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Brees tells Letterman NFL is engaged in “smear campaign”

Divisional Playoffs - New Orleans Saints v San Francisco 49ers

SAN FRANCISCO, CA - JANUARY 14: Drew Brees #9 of the New Orleans Saints throws the ball against the San Francisco 49ers during the NFC Divisional playoff game at Candlestick Park on January 14, 2012 in San Francisco, California. The 49ers won the game 36-32. (Photo by Ezra Shaw/Getty Images)

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If the NFL is at all worried about the potential for backlash from fans who think the league has been heavy-handed in the Saints bounty investigation, then the folks inside the league office probably weren’t laughing when they watched Thursday’s edition of Late Show With David Letterman.

Saints quarterback Drew Brees appeared on Thursday night’s show and bashed the league office for its handling of the case, accusing the NFL of caring more about paying lip service to player safety than about getting to the truth of what happened. And the truth, according to Brees, is that Saints players weren’t engaged in a pay-to-injure scheme, despite what the NFL may say.

“I mean, just the whole process itself and the investigation I feel like has been extremely unfair. Unfortunately, it seems like it’s been more of a media campaign than it is actually finding the truth to the matter,” Brees said. “Put forth the facts, the truth, and if indeed there was a pay-to-injure scheme, then people will get punished, and if there’s not, then let’s exonerate these men because, at this point, it seems like it’s a smear campaign. We’re dragging them through the mud. We’re ruining their reputations and careers with no true evidence.”

Those comments aren’t much different than the comments that Brees and other Saints players have made in other forums. But for Brees to go on what is normally a lighthearted comedy show and make those highly charged comments brings the message of the Saints players -- their belief that the NFL botched its bounty investigation -- to a new audience.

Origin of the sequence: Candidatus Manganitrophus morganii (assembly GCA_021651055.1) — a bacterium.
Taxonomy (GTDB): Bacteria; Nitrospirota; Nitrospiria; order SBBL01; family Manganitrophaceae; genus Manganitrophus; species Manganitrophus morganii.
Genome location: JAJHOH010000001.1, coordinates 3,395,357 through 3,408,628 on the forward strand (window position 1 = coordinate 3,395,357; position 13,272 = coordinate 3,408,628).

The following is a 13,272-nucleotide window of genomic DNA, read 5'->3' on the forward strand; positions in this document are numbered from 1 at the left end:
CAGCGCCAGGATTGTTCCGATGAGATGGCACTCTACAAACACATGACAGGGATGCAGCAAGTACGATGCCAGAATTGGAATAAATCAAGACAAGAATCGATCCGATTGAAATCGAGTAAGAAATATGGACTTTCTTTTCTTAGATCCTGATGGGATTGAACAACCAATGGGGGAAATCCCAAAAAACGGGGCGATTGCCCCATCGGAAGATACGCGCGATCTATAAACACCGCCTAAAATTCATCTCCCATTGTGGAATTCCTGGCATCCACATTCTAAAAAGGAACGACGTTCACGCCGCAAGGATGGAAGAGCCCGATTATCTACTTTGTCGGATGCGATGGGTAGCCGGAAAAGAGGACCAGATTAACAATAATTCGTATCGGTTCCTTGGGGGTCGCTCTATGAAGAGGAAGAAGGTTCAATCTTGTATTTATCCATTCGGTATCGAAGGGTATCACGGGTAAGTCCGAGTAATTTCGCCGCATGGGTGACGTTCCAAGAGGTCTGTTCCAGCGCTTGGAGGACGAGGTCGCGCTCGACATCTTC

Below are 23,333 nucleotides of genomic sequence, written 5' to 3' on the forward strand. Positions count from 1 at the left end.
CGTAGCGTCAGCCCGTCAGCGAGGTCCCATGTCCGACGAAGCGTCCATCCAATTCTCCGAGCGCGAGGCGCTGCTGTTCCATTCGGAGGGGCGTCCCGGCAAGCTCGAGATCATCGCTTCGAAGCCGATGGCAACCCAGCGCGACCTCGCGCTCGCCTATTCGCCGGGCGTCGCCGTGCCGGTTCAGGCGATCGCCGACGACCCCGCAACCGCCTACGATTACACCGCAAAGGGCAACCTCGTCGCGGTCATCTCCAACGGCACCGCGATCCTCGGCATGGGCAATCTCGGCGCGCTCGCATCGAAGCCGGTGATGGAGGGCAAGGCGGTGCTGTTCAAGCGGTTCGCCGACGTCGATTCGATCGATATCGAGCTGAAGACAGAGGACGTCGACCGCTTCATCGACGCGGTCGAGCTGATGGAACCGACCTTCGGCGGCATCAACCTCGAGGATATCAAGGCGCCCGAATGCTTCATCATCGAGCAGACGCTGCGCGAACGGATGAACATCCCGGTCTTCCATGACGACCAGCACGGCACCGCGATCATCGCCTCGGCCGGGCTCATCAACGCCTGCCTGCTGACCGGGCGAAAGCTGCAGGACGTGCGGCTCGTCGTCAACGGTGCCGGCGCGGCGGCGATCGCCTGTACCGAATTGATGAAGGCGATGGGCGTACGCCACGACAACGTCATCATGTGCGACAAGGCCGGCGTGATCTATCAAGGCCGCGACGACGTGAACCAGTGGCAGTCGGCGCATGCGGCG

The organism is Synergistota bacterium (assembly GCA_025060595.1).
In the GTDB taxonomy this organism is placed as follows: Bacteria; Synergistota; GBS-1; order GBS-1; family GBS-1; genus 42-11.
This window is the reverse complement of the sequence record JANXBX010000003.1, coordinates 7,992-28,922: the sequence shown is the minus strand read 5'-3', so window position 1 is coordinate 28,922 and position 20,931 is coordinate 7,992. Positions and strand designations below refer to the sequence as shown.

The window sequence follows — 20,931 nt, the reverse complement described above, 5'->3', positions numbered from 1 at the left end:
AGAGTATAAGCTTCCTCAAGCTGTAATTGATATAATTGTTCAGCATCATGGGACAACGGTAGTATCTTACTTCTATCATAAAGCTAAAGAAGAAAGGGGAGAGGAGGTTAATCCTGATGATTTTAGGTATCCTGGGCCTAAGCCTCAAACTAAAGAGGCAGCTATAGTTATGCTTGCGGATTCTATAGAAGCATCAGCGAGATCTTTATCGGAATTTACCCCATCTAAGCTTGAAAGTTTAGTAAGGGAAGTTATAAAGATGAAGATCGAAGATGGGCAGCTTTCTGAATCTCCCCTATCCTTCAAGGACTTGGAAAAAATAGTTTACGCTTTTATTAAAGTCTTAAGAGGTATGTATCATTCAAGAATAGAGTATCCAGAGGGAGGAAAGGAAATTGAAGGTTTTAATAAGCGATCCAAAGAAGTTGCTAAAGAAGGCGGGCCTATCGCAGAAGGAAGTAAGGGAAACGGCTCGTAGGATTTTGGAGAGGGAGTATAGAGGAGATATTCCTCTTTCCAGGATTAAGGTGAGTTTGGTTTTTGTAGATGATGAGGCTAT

And that’s the audience the league really has to be careful about alienating. The hard-core football fans who follow all the NFL news all offseason long love football so much that they’re going to watch when the season starts no matter what actions the league office may take. It’s the more casual football fans, the ones who only hear what’s going on in the NFL during the offseason when they happen to catch it on a show like Letterman’s, that the league risks losing. And when one of the NFL’s best and most popular players is openly questioning the league’s integrity to that kind of audience, that’s just the kind of offseason distraction the NFL hates.

Brees’s appearance wasn’t all about slamming the Saints, and there were some laughs along the way. Letterman got off a good line, telling Brees that if he’s fed up in New Orleans he can get a job with the Jets, and Brees drew laughs with his response, saying the Jets have enough quarterbacks already. But the takeaway that most Letterman viewers will have from Brees’s appearance is that he’s a smart, thoughtful player who is mad as hell about how the NFL has treated his team and his teammates.

When Roger Goodell talks about the importance of “protecting the the shield,” he’s not talking about ripping the league in a public forum. But that’s exactly what Brees did. And many viewers likely concluded that Brees is exactly right.